eDiscovery Daily Blog

Court Grants Most of Plaintiff’s Cost Recovery Request, Including All eDiscovery Costs: eDiscovery Case Week

eDiscovery Case Week continues.  We’ll cover four cases this week and, yesterday, we covered our Wednesday webcast Key eDiscovery Case Law Review for First Half of 2017 (click here to check out the replay of that) as well.  Here’s the next case.  Just as there are five “Sharknado” movies (sadly), there will be five case law related posts this week.

In Ariel Inv., LLC v. Ariel Capital Advisors LLC, No. 15 C 3717 (N.D. Ill., July 17, 2017), Illinois District Judge Matthew F. Kennelly granted the prevailing plaintiff’s request to tax most requested costs in the amount of $99,378.32, including the entire amount ($85,666.51) requested for reimbursement for eDiscovery costs.

Case Background

In this case where the plaintiff sued the defendant alleging trademark infringement, unfair competition, and cybersquatting in violation of the Lanham Act, the Court granted summary judgment for the defendant on the cybersquatting claim before trial, but the plaintiff prevailed in a bench trial on its remaining Lanham Act and state law claims.  The Court entered a permanent injunction barring the defendant from continuing to use the term “Ariel” in connection with its business.

After the ruling, the plaintiff submitted a request to cover “nearly $110,000 in costs” under Federal Rule of Civil Procedure 54(d).  The defendant contended that no costs should be awarded because the plaintiff only partially prevailed, whereas the plaintiff argued that it was the prevailing party because it was awarded substantial relief.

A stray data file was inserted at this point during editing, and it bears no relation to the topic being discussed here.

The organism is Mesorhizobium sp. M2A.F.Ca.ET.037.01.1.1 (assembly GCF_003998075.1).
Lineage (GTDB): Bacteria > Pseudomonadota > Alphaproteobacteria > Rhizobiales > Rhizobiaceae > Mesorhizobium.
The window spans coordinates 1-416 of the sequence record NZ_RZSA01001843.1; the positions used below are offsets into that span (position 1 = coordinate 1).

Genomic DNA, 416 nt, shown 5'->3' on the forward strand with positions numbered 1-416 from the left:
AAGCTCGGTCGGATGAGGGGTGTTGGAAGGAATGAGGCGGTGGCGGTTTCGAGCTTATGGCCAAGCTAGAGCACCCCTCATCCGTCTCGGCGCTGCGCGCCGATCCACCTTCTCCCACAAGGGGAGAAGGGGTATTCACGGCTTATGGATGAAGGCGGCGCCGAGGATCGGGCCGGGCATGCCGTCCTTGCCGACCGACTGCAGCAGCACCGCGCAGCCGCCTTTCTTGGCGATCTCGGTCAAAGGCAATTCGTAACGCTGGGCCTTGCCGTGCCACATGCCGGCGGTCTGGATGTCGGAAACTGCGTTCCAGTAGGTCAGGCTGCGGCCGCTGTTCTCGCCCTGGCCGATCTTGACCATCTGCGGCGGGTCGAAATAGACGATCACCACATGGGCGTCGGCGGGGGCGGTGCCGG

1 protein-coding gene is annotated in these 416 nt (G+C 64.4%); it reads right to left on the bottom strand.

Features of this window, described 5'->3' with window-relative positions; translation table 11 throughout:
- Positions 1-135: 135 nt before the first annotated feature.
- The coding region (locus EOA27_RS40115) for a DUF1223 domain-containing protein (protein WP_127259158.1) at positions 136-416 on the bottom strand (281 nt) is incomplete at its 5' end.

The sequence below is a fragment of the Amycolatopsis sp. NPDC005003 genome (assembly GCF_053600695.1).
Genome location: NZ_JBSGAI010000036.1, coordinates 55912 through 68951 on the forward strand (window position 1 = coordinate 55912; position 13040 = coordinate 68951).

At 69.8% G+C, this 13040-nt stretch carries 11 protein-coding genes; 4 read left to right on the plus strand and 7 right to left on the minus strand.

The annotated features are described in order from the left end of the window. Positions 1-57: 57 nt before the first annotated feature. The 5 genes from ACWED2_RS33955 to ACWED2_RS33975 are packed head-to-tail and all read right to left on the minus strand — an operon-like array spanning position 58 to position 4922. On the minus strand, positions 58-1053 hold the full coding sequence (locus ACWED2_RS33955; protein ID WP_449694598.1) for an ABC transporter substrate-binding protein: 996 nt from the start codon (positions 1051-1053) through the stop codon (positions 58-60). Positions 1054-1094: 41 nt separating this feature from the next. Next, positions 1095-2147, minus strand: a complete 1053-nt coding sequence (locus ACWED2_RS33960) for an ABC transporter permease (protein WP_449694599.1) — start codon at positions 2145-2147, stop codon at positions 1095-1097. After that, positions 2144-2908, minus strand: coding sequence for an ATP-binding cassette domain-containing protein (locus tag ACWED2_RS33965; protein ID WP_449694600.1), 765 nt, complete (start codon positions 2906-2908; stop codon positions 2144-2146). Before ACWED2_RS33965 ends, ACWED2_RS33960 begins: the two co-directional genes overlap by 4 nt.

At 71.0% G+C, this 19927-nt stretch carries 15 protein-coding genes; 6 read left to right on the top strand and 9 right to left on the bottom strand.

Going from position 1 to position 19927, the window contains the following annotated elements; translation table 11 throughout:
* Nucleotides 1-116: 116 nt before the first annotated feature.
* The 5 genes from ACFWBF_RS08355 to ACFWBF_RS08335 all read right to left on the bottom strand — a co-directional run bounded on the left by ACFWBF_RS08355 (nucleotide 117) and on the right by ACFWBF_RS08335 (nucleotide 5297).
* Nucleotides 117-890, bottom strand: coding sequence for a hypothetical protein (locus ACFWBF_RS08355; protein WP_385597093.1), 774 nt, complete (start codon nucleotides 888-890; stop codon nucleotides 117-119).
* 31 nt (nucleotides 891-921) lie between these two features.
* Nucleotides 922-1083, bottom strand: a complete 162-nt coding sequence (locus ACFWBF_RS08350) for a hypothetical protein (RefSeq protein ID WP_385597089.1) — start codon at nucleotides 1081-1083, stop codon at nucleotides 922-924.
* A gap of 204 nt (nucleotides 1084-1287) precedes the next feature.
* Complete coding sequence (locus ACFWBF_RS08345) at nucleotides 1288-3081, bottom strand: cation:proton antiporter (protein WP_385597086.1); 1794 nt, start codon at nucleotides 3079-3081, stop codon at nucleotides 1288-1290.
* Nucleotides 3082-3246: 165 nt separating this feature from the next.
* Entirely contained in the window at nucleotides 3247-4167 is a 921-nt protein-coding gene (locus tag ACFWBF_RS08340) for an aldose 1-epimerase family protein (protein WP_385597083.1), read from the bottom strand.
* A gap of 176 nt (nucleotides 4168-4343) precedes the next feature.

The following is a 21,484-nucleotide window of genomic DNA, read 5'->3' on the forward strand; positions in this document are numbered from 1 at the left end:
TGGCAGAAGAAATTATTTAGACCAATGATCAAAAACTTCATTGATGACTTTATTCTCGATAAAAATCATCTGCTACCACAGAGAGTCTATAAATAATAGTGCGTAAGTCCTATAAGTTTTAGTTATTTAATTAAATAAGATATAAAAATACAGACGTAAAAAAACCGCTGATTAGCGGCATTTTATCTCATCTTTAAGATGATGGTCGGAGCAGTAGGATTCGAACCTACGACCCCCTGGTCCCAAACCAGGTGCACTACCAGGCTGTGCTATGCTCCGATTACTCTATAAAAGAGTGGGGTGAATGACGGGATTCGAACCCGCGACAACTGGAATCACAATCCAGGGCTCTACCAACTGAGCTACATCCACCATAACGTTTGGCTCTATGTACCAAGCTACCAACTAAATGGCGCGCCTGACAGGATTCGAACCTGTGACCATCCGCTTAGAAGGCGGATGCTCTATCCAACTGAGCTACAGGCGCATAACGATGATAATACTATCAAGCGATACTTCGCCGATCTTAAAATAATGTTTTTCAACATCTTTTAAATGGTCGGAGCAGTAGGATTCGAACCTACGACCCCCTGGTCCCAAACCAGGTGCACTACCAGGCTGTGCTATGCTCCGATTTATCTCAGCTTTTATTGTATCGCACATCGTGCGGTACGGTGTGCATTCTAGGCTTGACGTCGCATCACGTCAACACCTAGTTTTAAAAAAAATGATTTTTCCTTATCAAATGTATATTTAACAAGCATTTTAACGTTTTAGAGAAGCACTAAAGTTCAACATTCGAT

Judge’s Ruling

With regard to the defendant’s claim that no costs should be awarded because the plaintiff only partially prevailed, Judge Kennelly ruled: “The prevailing party for purposes of Rule 54(d) is the party that prevails with regard to a substantial part of the litigation…There is no question that Ariel Investments prevailed with regard to a substantial part of the litigation. Indeed, it was the prevailing party on all of its claims other than the cybersquatting claim.”

With that issue decided, Judge Kennelly considered reimbursement requests related to costs for depositions, court transcripts, exemplification and other costs, including eDiscovery costs totaling $85,666.51.  Judge Kennelly noted that the “Seventh Circuit has not addressed in detail the recoverability of e-discovery expenses” and that “[t]his Court and others in the district have previously followed the reasoning of the Third Circuit” in cases like Race Tires of America, Inc. v. Hoosier Racing Tire Corp., 674 F.3d 158 (3d Cir. 2012) (covered by us here), which ruled against several eDiscovery related costs as not constituting “making copies”.

Nonetheless, Judge Kennelly stated: “Ariel Investments has sufficiently shown that the costs it requests are recoverable. Specifically, Ariel Investments has established, by way of an affidavit offered in response to Ariel Capital’s challenge to the content of the e-discovery vendor invoices, that the charges for which it seeks reimbursement all involved expenses for ‘the process by which documents in a variety of native forms . . . are copied and converted’ to a readable format…Ariel Capital cannot reasonably object to otherwise recoverable costs that it required Ariel Investments to incur.”

As a result, Judge Kennelly granted the plaintiff’s request to tax the entire amount ($85,666.51) requested for reimbursement for eDiscovery costs and total costs in the amount of $99,378.32.

So, what do you think?  Why do some courts award reimbursement of eDiscovery costs while others don’t?  Please share any comments you might have or if you’d like to know more about a particular topic.

Case opinion link courtesy of eDiscovery Assistant.

Disclaimer: The views represented herein are exclusively the views of the author, and do not necessarily represent the views held by CloudNine. eDiscovery Daily is made available by CloudNine solely for educational purposes to provide general information about general eDiscovery principles and not to provide specific legal advice applicable to any particular circumstance. eDiscovery Daily should not be used as a substitute for competent legal advice from a lawyer you have retained and who has agreed to represent you.